April 4, 2019 – FILING YOUR TAXES? WATCH OUT FOR PHISHING SCAMS
THE INTERNAL REVENUE Service has warned taxpayers for years to be wary of online phishing, where criminals impersonate the agency using fake emails, text messages, or websites in order to steal your personal information. Read more from Wired.com.
November 27, 2018 – Half of phishing sites trick you into thinking they’re ‘secure’
You can’t assume that a site is honest because it has that “secure” padlock in the address bar, and PhishLabs just illustrated why. The anti-phishing company has determined that 49 percent of all known phishing sites used Secure Sockets Layer protection (and thus displayed the padlock) as of the third quarter of 2018. Read more about this from Engadget.com.
Call forwarding phishing attacks
Be on the lookout for Call Forwarding phishing attacks. How it works: the fraudster calls a person and asks him/her to activate their credit card. Then they ask you to call a phone number to activate the card. The phone number contains *72 which activates call forwarding, giving them control of the person’s phone number allowing international calls, etc. NEVER give out your personal information to anyone calling you and when it doubt, hang up and call them using official corporate phone numbers.
Avoid tech support phone scams
Cybercriminals don’t just send fraudulent email messages and set up fake websites. They might also call you on the telephone and claim to be from Microsoft. Read what you need to know and how to protect yourself. Read what you need to know and how to protect yourself.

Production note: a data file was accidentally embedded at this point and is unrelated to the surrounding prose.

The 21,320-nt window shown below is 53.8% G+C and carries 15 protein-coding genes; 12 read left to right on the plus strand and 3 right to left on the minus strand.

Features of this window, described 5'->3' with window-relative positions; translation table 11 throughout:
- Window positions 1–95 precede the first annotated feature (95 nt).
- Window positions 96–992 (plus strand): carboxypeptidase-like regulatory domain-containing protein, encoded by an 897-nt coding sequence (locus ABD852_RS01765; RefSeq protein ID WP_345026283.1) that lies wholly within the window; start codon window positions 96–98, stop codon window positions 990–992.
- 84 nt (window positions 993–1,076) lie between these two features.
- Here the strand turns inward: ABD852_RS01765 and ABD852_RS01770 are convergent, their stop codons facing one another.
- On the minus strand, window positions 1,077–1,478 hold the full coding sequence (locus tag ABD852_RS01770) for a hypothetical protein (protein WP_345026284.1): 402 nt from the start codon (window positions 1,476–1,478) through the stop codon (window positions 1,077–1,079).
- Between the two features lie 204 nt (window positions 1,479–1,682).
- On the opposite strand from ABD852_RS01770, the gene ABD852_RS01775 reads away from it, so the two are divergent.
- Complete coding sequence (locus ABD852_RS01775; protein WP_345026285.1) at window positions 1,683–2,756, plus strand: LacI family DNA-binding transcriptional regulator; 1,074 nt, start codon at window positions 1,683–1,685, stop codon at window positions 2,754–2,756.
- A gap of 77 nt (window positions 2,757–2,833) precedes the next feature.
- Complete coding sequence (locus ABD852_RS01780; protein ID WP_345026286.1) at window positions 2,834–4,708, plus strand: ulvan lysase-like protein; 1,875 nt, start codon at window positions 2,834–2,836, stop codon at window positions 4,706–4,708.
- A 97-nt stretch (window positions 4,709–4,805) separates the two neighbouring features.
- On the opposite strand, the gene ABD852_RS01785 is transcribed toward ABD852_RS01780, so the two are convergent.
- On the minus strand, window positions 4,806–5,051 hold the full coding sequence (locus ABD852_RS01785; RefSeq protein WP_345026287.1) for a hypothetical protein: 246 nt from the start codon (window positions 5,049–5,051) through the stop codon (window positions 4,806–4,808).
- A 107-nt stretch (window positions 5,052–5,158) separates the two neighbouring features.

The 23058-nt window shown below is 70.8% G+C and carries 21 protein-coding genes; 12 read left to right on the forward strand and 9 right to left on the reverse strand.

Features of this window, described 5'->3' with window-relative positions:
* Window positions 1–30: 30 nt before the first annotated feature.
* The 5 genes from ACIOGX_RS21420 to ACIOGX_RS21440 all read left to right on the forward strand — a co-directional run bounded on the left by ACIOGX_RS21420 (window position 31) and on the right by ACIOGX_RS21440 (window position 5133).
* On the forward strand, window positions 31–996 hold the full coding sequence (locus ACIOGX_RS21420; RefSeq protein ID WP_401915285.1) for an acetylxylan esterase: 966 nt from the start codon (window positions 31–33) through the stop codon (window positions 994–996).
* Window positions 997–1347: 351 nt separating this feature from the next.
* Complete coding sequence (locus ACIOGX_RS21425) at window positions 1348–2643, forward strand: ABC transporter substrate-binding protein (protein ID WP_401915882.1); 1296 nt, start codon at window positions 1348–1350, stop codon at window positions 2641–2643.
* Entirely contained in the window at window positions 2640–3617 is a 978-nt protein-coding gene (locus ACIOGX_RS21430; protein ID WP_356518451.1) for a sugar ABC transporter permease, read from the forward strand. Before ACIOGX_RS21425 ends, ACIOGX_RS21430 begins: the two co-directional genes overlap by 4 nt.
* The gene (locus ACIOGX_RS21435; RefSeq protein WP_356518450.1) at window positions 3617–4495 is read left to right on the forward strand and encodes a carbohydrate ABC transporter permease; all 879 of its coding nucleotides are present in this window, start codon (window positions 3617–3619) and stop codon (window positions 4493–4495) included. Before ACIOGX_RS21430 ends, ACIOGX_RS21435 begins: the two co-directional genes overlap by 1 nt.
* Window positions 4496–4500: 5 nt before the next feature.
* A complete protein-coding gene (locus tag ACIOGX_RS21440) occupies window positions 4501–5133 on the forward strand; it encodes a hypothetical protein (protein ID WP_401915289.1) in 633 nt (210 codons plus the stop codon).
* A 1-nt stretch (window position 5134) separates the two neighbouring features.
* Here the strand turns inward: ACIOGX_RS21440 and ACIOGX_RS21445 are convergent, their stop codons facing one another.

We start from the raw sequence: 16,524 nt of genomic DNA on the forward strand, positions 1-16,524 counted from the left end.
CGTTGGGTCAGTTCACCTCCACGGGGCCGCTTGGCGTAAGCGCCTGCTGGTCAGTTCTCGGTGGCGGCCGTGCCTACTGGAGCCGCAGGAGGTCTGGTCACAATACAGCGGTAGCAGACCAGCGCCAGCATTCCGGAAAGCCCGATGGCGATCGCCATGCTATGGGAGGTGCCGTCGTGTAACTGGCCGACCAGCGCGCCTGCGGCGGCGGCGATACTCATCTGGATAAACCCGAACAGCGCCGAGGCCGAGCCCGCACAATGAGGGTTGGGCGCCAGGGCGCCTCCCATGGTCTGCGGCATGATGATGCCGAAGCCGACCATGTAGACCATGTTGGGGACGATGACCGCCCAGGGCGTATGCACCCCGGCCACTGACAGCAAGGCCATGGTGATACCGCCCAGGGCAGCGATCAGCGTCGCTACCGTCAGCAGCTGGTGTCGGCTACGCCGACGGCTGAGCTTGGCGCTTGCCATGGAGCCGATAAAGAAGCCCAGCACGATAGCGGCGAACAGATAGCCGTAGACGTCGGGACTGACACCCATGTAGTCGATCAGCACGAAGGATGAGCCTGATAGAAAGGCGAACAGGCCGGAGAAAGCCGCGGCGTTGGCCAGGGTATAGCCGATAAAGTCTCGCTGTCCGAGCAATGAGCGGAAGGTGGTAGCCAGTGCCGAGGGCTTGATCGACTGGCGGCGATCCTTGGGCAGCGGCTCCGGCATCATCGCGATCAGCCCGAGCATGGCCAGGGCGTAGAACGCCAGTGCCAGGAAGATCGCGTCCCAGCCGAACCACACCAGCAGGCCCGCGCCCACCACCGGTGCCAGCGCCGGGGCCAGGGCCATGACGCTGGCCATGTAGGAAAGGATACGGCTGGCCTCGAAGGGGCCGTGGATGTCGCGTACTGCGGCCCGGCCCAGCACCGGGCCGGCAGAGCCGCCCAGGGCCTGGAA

Phishing scam targets taxpayers who use tax software
The growing popularity of tax preparation software has led to a rise in e-mail scams targeted at do-it-yourself taxpayers. Read the article.
April 12, 2019 – Social Security Administration (SSA) imposters top IRS in consumer loss reports
Have you gotten calls about supposed problems with your Social Security number from callers pretending they’re with the Social Security Administration (SSA)? If so, you’re not alone.
They often use robocalls to reach you, then launch into a story aimed at tricking you into giving them your money, your Social Security number (SSN), or both. They may say your SSN has been suspended and you need to confirm your SSN to reactivate it. Or, they may say your SSN has been involved in a crime and your bank account is about to be seized or frozen, but you can protect your money if you put it on a gift card and give them the code. Never do that – your money will disappear.
If you get one of these calls, remember – the real SSA will never contact you out of the blue or tell you to put money on a gift card or, for that matter, visit a Bitcoin ATM, or wire money. Read the full article from the FTC web site here.